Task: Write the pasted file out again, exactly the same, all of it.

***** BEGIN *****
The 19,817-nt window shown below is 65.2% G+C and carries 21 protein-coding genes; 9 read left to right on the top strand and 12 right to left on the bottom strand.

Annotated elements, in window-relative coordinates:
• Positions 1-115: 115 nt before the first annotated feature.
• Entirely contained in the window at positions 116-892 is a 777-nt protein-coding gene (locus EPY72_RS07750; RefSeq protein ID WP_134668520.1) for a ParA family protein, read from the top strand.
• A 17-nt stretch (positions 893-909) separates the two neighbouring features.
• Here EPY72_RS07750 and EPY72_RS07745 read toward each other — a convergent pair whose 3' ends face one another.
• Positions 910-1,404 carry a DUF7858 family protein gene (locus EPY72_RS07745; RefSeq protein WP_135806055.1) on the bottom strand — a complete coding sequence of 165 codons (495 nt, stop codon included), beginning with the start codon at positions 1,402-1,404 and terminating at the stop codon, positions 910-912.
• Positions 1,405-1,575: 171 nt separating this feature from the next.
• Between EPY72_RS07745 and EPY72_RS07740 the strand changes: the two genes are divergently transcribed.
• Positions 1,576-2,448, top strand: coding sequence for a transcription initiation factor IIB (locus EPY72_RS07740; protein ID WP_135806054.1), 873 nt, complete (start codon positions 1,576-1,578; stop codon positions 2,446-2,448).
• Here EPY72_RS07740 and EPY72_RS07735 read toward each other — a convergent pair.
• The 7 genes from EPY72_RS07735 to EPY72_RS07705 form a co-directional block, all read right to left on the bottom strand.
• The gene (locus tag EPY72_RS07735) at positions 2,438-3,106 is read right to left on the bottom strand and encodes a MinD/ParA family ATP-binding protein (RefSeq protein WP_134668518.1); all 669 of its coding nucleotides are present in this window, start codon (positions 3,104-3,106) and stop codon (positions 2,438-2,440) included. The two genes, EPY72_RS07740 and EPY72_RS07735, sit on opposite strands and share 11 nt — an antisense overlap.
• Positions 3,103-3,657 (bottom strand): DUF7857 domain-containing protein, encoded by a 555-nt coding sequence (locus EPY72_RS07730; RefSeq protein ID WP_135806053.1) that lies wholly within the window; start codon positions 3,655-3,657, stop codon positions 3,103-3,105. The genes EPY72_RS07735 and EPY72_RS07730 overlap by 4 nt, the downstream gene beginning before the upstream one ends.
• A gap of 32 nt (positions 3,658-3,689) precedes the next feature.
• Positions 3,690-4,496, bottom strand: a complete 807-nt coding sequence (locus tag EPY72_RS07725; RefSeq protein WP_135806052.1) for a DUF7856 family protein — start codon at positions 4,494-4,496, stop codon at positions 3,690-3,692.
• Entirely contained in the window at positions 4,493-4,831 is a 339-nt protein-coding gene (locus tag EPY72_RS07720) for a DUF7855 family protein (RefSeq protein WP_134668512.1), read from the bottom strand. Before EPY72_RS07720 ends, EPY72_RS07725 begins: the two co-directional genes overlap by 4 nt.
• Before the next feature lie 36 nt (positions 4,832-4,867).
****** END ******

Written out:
The 19,817-nt window shown below is 65.2% G+C and carries 21 protein-coding genes; 9 read left to right on the top strand and 12 right to left on the bottom strand.

Annotated elements, in window-relative coordinates:
• Positions 1-115: 115 nt before the first annotated feature.
• Entirely contained in the window at positions 116-892 is a 777-nt protein-coding gene (locus EPY72_RS07750; RefSeq protein ID WP_134668520.1) for a ParA family protein, read from the top strand.
• A 17-nt stretch (positions 893-909) separates the two neighbouring features.
• Here EPY72_RS07750 and EPY72_RS07745 read toward each other — a convergent pair whose 3' ends face one another.
• Positions 910-1,404 carry a DUF7858 family protein gene (locus EPY72_RS07745; RefSeq protein WP_135806055.1) on the bottom strand — a complete coding sequence of 165 codons (495 nt, stop codon included), beginning with the start codon at positions 1,402-1,404 and terminating at the stop codon, positions 910-912.
• Positions 1,405-1,575: 171 nt separating this feature from the next.
• Between EPY72_RS07745 and EPY72_RS07740 the strand changes: the two genes are divergently transcribed.
• Positions 1,576-2,448, top strand: coding sequence for a transcription initiation factor IIB (locus EPY72_RS07740; protein ID WP_135806054.1), 873 nt, complete (start codon positions 1,576-1,578; stop codon positions 2,446-2,448).
• Here EPY72_RS07740 and EPY72_RS07735 read toward each other — a convergent pair.
• The 7 genes from EPY72_RS07735 to EPY72_RS07705 form a co-directional block, all read right to left on the bottom strand.
• The gene (locus tag EPY72_RS07735) at positions 2,438-3,106 is read right to left on the bottom strand and encodes a MinD/ParA family ATP-binding protein (RefSeq protein WP_134668518.1); all 669 of its coding nucleotides are present in this window, start codon (positions 3,104-3,106) and stop codon (positions 2,438-2,440) included. The two genes, EPY72_RS07740 and EPY72_RS07735, sit on opposite strands and share 11 nt — an antisense overlap.
• Positions 3,103-3,657 (bottom strand): DUF7857 domain-containing protein, encoded by a 555-nt coding sequence (locus EPY72_RS07730; RefSeq protein ID WP_135806053.1) that lies wholly within the window; start codon positions 3,655-3,657, stop codon positions 3,103-3,105. The genes EPY72_RS07735 and EPY72_RS07730 overlap by 4 nt, the downstream gene beginning before the upstream one ends.
• A gap of 32 nt (positions 3,658-3,689) precedes the next feature.
• Positions 3,690-4,496, bottom strand: a complete 807-nt coding sequence (locus tag EPY72_RS07725; RefSeq protein WP_135806052.1) for a DUF7856 family protein — start codon at positions 4,494-4,496, stop codon at positions 3,690-3,692.
• Entirely contained in the window at positions 4,493-4,831 is a 339-nt protein-coding gene (locus tag EPY72_RS07720) for a DUF7855 family protein (RefSeq protein WP_134668512.1), read from the bottom strand. Before EPY72_RS07720 ends, EPY72_RS07725 begins: the two co-directional genes overlap by 4 nt.
• Before the next feature lie 36 nt (positions 4,832-4,867).